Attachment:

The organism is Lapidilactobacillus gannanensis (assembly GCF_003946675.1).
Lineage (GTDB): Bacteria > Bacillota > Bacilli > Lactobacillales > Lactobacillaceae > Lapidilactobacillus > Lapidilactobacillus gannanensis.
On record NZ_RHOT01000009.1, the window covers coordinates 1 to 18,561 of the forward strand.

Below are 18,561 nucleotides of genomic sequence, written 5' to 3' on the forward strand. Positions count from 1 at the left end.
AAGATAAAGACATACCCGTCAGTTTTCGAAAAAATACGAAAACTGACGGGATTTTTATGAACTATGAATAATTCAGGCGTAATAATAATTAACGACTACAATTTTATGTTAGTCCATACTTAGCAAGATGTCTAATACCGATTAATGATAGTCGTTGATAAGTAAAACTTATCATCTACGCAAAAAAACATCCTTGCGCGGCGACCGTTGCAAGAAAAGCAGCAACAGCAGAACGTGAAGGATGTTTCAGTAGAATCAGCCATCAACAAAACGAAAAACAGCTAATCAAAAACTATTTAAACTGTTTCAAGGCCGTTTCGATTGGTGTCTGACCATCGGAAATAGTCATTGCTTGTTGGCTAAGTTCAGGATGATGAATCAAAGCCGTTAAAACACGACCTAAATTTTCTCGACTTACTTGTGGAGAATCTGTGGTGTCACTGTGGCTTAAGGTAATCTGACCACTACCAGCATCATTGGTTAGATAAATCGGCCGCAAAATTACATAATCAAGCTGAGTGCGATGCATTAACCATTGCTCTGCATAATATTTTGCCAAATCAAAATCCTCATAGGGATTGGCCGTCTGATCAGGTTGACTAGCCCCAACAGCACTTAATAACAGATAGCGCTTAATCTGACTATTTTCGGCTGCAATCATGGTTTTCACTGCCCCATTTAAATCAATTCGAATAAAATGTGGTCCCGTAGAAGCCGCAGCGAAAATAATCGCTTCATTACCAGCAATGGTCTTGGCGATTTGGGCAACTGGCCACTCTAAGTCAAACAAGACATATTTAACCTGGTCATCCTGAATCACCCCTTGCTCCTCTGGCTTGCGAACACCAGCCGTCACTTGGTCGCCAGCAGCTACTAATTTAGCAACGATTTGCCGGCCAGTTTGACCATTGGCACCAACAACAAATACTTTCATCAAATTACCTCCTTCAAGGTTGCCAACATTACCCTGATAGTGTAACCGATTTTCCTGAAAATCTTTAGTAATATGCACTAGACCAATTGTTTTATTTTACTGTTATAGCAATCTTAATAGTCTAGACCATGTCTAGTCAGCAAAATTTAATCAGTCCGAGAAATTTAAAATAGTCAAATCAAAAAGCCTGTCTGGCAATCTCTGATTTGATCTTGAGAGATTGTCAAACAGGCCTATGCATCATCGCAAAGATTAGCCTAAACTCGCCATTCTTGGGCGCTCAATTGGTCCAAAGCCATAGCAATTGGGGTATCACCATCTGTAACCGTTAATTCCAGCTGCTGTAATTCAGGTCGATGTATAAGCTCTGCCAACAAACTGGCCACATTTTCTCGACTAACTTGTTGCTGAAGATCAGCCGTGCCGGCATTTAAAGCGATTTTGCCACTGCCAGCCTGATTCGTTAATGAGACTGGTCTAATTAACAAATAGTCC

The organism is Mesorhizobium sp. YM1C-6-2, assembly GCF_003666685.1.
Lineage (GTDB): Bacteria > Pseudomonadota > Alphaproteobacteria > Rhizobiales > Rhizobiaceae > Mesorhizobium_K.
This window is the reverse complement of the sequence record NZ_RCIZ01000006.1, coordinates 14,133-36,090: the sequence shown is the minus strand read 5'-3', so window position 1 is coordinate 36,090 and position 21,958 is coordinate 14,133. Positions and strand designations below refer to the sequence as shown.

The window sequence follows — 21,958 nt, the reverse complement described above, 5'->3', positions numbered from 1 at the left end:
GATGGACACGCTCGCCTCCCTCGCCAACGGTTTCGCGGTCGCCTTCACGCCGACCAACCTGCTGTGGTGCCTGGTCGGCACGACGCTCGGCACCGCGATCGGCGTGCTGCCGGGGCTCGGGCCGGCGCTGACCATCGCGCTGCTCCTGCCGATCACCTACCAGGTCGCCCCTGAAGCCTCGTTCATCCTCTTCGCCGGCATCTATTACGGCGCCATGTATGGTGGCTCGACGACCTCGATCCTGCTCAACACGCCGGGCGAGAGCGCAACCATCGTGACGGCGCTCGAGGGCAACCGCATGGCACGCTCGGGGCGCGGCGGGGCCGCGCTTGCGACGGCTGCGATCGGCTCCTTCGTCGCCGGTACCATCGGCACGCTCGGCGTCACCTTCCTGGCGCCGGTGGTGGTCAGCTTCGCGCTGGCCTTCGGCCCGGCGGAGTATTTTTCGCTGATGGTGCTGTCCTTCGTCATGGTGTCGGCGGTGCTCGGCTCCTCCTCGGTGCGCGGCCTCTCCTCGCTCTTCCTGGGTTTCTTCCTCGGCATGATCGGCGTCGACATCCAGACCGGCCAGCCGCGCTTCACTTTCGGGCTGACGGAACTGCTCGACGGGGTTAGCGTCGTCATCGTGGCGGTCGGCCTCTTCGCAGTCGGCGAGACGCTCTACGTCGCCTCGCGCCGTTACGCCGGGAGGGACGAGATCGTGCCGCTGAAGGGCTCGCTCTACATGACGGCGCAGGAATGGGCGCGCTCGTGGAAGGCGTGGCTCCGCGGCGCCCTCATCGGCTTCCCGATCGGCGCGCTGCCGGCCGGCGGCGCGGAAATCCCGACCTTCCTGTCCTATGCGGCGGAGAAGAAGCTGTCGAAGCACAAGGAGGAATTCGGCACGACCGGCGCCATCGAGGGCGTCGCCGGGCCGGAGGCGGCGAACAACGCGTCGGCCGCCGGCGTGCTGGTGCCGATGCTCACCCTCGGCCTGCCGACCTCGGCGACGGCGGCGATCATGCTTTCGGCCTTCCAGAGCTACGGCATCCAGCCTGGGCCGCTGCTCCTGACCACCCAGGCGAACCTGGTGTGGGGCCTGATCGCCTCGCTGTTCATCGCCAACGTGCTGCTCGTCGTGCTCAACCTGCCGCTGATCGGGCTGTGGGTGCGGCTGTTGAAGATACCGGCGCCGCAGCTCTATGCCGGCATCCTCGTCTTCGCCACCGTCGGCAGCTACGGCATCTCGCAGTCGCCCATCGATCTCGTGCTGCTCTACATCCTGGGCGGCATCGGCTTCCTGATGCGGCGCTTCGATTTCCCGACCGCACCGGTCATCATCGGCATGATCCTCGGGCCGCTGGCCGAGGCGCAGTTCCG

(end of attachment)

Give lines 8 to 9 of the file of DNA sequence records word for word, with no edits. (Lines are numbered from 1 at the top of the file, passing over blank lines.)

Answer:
This window is the reverse complement of the sequence record NZ_RCIZ01000006.1, coordinates 14,133-36,090: the sequence shown is the minus strand read 5'-3', so window position 1 is coordinate 36,090 and position 21,958 is coordinate 14,133. Positions and strand designations below refer to the sequence as shown.

The window sequence follows — 21,958 nt, the reverse complement described above, 5'->3', positions numbered from 1 at the left end: